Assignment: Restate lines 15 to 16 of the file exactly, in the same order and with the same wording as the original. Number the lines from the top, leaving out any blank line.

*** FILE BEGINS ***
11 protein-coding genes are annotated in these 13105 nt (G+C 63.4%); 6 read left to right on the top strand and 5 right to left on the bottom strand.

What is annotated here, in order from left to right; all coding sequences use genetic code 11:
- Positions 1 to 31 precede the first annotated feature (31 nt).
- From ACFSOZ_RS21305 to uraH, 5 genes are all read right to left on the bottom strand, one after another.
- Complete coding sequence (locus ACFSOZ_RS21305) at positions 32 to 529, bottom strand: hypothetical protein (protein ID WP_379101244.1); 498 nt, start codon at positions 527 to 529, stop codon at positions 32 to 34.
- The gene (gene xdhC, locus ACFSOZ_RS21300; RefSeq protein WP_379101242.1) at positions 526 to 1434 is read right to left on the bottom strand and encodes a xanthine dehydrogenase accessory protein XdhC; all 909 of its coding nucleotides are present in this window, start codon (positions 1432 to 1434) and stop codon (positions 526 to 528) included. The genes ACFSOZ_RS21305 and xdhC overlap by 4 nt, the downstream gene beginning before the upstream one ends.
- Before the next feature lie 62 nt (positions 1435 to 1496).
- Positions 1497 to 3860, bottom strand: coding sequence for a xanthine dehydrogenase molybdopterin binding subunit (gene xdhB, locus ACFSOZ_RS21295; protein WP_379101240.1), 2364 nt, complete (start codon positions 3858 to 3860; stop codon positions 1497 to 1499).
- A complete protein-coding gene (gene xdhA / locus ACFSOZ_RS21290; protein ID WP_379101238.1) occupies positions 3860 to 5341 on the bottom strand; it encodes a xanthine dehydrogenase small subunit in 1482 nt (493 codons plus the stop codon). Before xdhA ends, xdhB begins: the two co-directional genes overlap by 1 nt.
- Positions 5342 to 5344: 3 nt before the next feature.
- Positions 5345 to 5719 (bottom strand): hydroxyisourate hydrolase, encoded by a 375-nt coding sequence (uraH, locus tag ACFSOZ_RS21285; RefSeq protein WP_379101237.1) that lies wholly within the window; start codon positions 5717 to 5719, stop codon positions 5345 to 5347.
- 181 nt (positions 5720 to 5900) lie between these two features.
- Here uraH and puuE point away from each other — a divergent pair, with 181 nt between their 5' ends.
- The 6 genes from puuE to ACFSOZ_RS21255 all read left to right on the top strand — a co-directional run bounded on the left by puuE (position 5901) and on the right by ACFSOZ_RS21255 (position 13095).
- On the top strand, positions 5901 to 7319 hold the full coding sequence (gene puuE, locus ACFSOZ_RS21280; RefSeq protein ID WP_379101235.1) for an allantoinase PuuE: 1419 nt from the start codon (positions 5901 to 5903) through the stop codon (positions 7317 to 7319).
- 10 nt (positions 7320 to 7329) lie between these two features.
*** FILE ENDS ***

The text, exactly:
- On the top strand, positions 5901 to 7319 hold the full coding sequence (gene puuE, locus ACFSOZ_RS21280; RefSeq protein ID WP_379101235.1) for an allantoinase PuuE: 1419 nt from the start codon (positions 5901 to 5903) through the stop codon (positions 7317 to 7319).
- 10 nt (positions 7320 to 7329) lie between these two features.